“Arab” appears to connote a cluster of quasi-descriptive features: Muslim, anti-Semite, stinky, outlandish, undemocratic, vigorous, rambunctious, camel-riding, bearded or veiled, a man with a long circumcised penis: in brief, the new Jew. It is certain politics, migrations, terrorist activities, and the “democracy-imposing” invasions that permit such connotations. And the reign of common sense can be perceived in a simple tautological assertion: we say they are as such because they are Arabs.12Arabité is a vacuum that gulps down certain connotations.
Here the Middle East is the world’s most stinky part, or the pain in the world’s arse, or, to borrow Mohamed Sid-Ahmed’s words, “a mainstay of world terrorism.” 13The dark side of the globe, like the anus, has its fabulous obscurities and is full of mysticism, for there should be more in it than a hole.
Today, Iran is the most strategically important country in this region; it is the alma mater of all the evils around it; it spreads cockroaches (remember how the Rwandan radio station RTLM referred to Tutsis) and embraces curators willingly.
Today it’s hard to recognize Arabs, not just because they are everywhere, but also because they’re like “us”—they no longer “go to school every day by camel.”
How does art support the quasi-tautological assertion that says “there is a Middle East because there are Arabs living there and they are Arabs because they live in the Middle East”? Saatchi’s newsletter was a simple example, but we should not overlook the fact that there are artists supporting such claims. I have distinguished a few dominant orientations in Tehran’s Art scene of today (let us not call it contemporary). Among these, the art market has chosen a certain trend: aestheticization of stereotypes. Many have said that this exoticism functions as abjection. In contrast with Catherine David, I insist that we should not call it self-abjection or self-exoticism, for although the subject of abjection, the exoticist, is an inhabitant of the altered territory, and although unanimity and hegemony have constructed a vague, abstract, and paradoxical whole (a “we”), the artist usually extracts himself/herself from this mass to enframe it from afar. This gives way to a “beautiful mind” and lets the artist be both insider and outsider. For we should not overlook the ambivalent nature of abjection—abjection is letting go of something we still keep. We recognize semen, excrement, or dismembered organs as once being parts of ourselves—they are dismembered bits of us.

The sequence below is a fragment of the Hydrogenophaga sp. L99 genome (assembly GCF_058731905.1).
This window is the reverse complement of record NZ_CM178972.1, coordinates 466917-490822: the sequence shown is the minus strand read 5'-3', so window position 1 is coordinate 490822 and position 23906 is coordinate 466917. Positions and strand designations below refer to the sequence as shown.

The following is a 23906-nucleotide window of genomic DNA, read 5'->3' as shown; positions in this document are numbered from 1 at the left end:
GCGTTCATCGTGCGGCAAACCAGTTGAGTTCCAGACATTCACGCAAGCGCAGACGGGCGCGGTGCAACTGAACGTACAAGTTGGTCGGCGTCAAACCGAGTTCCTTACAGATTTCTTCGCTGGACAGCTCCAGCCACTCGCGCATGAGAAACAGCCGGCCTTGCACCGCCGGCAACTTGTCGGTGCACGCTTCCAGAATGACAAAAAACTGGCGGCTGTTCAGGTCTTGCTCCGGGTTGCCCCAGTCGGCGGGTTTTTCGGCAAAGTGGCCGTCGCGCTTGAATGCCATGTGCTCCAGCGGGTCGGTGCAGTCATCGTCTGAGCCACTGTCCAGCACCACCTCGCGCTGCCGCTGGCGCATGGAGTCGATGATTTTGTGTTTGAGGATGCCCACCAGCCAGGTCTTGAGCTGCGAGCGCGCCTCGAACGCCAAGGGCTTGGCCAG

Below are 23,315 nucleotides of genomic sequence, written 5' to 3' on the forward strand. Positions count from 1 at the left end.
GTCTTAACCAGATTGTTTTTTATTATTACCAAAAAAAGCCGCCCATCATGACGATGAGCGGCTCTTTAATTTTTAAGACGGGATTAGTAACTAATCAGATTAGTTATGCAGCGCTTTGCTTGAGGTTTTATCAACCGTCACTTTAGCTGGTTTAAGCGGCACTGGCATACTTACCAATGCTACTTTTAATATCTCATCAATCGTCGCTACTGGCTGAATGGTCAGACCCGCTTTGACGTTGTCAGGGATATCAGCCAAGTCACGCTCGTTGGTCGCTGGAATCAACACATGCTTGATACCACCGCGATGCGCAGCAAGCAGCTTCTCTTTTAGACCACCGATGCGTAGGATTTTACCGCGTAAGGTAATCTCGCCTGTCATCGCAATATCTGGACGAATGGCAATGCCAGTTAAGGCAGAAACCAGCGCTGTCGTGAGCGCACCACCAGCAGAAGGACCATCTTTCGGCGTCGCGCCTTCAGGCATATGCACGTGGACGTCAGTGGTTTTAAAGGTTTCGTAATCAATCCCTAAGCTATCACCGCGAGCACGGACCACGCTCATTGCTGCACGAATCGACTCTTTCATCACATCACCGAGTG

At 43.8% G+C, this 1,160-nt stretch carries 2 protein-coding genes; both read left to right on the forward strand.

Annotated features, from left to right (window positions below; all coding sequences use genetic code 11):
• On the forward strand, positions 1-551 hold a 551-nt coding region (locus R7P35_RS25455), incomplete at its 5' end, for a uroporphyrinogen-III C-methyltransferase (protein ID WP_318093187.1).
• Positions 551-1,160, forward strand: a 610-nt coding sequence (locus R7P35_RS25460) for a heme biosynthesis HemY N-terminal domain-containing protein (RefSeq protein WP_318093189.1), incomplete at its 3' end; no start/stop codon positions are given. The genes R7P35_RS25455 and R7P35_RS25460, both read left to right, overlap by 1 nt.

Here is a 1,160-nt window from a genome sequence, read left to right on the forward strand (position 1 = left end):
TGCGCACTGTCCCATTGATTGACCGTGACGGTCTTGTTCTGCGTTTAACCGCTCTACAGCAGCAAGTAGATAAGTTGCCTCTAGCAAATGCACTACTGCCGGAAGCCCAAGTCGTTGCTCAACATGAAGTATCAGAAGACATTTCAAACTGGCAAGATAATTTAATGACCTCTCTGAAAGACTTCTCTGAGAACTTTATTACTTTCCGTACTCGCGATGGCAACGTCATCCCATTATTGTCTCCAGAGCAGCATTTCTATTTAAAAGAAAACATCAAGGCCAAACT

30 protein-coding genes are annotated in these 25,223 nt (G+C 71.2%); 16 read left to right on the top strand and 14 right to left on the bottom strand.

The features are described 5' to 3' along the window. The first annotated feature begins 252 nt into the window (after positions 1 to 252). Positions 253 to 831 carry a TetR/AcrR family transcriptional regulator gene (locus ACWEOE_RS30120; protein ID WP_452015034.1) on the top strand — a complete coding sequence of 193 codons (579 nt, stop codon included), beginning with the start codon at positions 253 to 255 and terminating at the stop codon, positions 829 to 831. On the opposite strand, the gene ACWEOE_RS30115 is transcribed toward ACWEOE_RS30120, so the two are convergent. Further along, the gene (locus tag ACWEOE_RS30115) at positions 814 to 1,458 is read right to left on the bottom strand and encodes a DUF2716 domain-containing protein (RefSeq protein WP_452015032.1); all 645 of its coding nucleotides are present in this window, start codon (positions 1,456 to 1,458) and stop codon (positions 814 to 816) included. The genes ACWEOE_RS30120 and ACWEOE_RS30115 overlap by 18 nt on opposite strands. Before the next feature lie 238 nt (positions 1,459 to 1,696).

All these mechanisms have something in common; they all create or—unbeknownst to their agents—support the constructed mass by attributing to it an ethnic, geographic, cultural, or political reality to homogenize diversity and difference. For instance, take Shirin Neshat’s answer to why she has hung onto “Chador art”:
In Iran, the chador is reality. That’s just the way people dress. Or at least some people.14
Or a curator’s note on Shirin Aliabadi’s Miss Hybrid series:
Shirin Aliabadi’s photographs capture the desire of today’s Iranian women to reshape their image—transforming themselves as acts of cultural rebellion.15
As I have said before, the altered territory is an unreal mass, it’s a façade. The aforementioned trend represents this façade. Among Iranian-born artists, the pioneer, we know, is Neshat, but today she’s important precisely because her works have aestheticized this façade to such an extreme degree. When I told her this, she claimed that there’s nothing wrong with this, for she’s an admirer of beauty and chadors make beautiful shapes. Here we deal with art’s oldest platitude, its ancient auxiliary and appurtenance: beauty. In her recent photographs—like her most famous series, “Women of Allah”—Neshat has used Persian writing.
In this piece, language has lost its function and carries the charm of the unfamiliar, and so becomes mere exotic ornament. What is there for anyone who can read Persian? Neshat has employed such an excess of superfluous and incorrect diacritics that no one is able to pronounce her words. These are no longer words but ornaments, knick-knacks, and an answer to the market’s demand for the “arabesque” and Arabic letters without knowing what they are.16 Especially in Dubai, there is a constant call for calligraphy, no matter what the text reads.17
The success of Ghazel, another Iranian artist based in Paris, lies in nourishing common sense and adopting various strands of doxa. In her videos the chador, the most inspiring cliché, embraces all dilemmas: for Iranian women, feminist activities are unlikely, because the chador will not let them climb up a standard truck step, and Iranian activists perceive feminism as lumpen illiterate people do, as tantamount to manhood. But it is Ghazel’s video which resides in an ideological field, from where she perceives feminist activism as exerting “manly qualities.” Let us remember that the feminist movement in Iran has been one of the most active movements demanding changes to discriminatory laws. According to the Barbican Cinema, she’s “reflecting on social and gender issues in Iran,”18 but the way she ridicules feminism is the same way official agents of ideology mock these demands in Iran.